Living with a House Bunny
Butter (full name: Butter Buns Sutton) comes from Lollypop Farm animal shelter outside Rochester, New York. Believe it or not, she is my first adulthood pet. My family had two pet store bunnies when I was a kid, and that was kind of a disaster. (For starters, they’d assured us they were both female … whoops. Mayhem ensued.) I always wanted to have a better experience with a pet bunny and I was intrigued to find out that people have house bunnies that live not in outdoor hutches but inside, with the family.
I went to Lollypop Farm on a Sunday afternoon in April, 2010 and found this bunny who had just become available for adoption after one month of rehabilitation. The adoption counselor said that Butter had been found abandoned, in rough shape. The staff regarded Butter fondly, and the vet had written in the comments section of her chart, “Charming.” Butter is also sometimes neurotic, but indeed, she is charming. And hey, I’d be neurotic too.
The House Rabbit Society is THE place to get information about this phenomenon. When I brought Butter home to Highland here in the Hudson Valley, Dale and I had a lot of learnin’ to do. Like new parents of human babies, we felt more than a little inadequate. We were nervous about just keeping her alive! She still had some health issues and required a bunch of vet visits at first. We learned how to properly pick her up and hold her (when necessary–the majority of house bunnies emphatically do not like to be picked up), how to trim her nails, keep her brushed, clean her ears and eyes, proper litter setup, diet, how to design her room so that she could come and go from her cage into the larger sun room as she pleased.
We’ve learned a LOT about her hygienic needs, as she needs help in that department, and there’s a lot of washcloth bathing involved. We didn’t bargain on that — that’s been the big downside. Even though she is litter trained in terms of pee and to a certain degree with the little hard pellets (called “pills”) she produces at astonishingly high rates, pills still end up all over the sun room and not infrequently stuck to her butt. Bunny poop is a big part of our lives. And you should know that bunnies are caecovores–they eat their own poop. That was a harsh reality we came to terms with early on. They produce two kinds of poop — the hard pellets, and a softer one that looks like a raspberry. The latter they need to eat to keep a healthy digestive tract. Ewww.
But just look at cute she is.
Here’s what’s fun about having a house bunny, in our particular experience:
1. Even though, alas, she doesn’t like to be held, she likes to be petted, especially have her head rubbed, and she is very soft. Your blood pressure goes down the more you rub her little head. I also like to kiss her head three times in a row, which she puts up with.
2. Whenever I need a break from working at the computer, I go watch Butter and I am always guaranteed a giggle and an “awww..”
3. She has occasional bursts of sociability and has been trained to hop into the larger house when she wishes to. She runs around the various obstacles in the kitchen and living room and makes us laugh when she climbs up and over our yoga mats and props like a parkour/freerunning athlete.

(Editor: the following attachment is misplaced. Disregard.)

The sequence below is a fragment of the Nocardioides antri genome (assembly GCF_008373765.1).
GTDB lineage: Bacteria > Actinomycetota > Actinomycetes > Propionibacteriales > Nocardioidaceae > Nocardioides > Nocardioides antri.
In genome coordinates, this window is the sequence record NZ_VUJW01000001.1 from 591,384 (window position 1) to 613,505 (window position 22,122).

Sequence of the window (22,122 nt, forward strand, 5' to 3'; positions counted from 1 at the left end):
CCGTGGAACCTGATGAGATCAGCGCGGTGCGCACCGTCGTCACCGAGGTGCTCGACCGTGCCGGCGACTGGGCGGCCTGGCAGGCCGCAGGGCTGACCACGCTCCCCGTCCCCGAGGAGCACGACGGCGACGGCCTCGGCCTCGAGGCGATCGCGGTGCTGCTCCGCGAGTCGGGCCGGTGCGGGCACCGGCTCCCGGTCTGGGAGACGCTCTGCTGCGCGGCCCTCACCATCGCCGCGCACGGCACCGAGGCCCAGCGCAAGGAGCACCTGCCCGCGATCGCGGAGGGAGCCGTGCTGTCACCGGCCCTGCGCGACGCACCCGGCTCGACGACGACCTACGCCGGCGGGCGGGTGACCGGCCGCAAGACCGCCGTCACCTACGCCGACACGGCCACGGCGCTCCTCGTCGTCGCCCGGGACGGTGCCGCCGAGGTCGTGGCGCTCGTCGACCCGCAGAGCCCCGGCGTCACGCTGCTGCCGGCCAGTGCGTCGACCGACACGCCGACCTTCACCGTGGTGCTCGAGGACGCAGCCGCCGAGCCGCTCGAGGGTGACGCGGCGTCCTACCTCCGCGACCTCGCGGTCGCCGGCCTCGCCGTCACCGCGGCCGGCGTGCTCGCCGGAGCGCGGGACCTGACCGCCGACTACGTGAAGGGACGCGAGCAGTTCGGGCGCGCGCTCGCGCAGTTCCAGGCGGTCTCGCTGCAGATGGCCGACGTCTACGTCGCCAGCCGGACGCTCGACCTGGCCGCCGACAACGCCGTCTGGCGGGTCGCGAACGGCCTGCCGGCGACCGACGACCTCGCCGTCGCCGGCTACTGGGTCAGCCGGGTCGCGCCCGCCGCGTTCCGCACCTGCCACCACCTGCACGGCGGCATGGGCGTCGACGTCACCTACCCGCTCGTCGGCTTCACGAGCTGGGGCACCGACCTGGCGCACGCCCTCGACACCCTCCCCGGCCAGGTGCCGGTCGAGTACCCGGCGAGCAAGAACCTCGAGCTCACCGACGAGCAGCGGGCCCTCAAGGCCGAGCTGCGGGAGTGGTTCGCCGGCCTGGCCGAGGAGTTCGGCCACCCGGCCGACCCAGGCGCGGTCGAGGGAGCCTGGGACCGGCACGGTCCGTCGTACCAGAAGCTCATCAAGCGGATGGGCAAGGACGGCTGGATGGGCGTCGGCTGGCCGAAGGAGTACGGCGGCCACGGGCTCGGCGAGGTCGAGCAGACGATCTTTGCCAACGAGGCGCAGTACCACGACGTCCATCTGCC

4. I feel good about giving her a good home, with lots of sunlight, hay, fresh vegetables, exercise, and love.
5. Having a house bunny has made me aware of other enviable house bunnies like the Brooklyn Bunny, who is a total delight to follow on Facebook.
Last summer I was BLESSED to meet Tammy and George in the Agway. They are very much involved in rabbit and guinea pig rescue work and they taught me so much about how to care for Butter. For instance, while Dale and I were away they watched Butter and got her used to eating MUCH more hay, which is something I’d had trouble doing. A house bunny’s diet should be mostly hay, but they will “beg” for tastier treats and I was a sucker for Butter’s sad face. Her health and our happiness has much improved after Tammy and George came into our lives.
Butter is about 3 and 1/4 lbs, so naturally we call her “Little Butter” a lot. She is a Holland lop, the smallest kind of lop. The vet doesn’t know for sure, but she is probably around 3 years old. We debate about getting her a buddy; we humans think, “a buddy must be better!” But it doesn’t always go over well. Butter is sufficiently independent that we question whether she would like a companion. We suspect she was never socialized with other bunnies; she doesn’t seem to know how to play per se. We’ve tried to engage her with endless toys, but no dice. However, she does like physical obstacles, like mountains of yoga mats.
I would never say this within ear shot of Butter, but I don’t think I’d have a house bunny again. I love her, but I think in life P.B. (Post-Butter), I’ll volunteer with bunnies at a shelter rather than have my own again. She has proven to be more maintenance and expense than we anticipated. But it is also an adventure that gives us a lot of laughs and stories, and she surely has taught us to be more compassionate.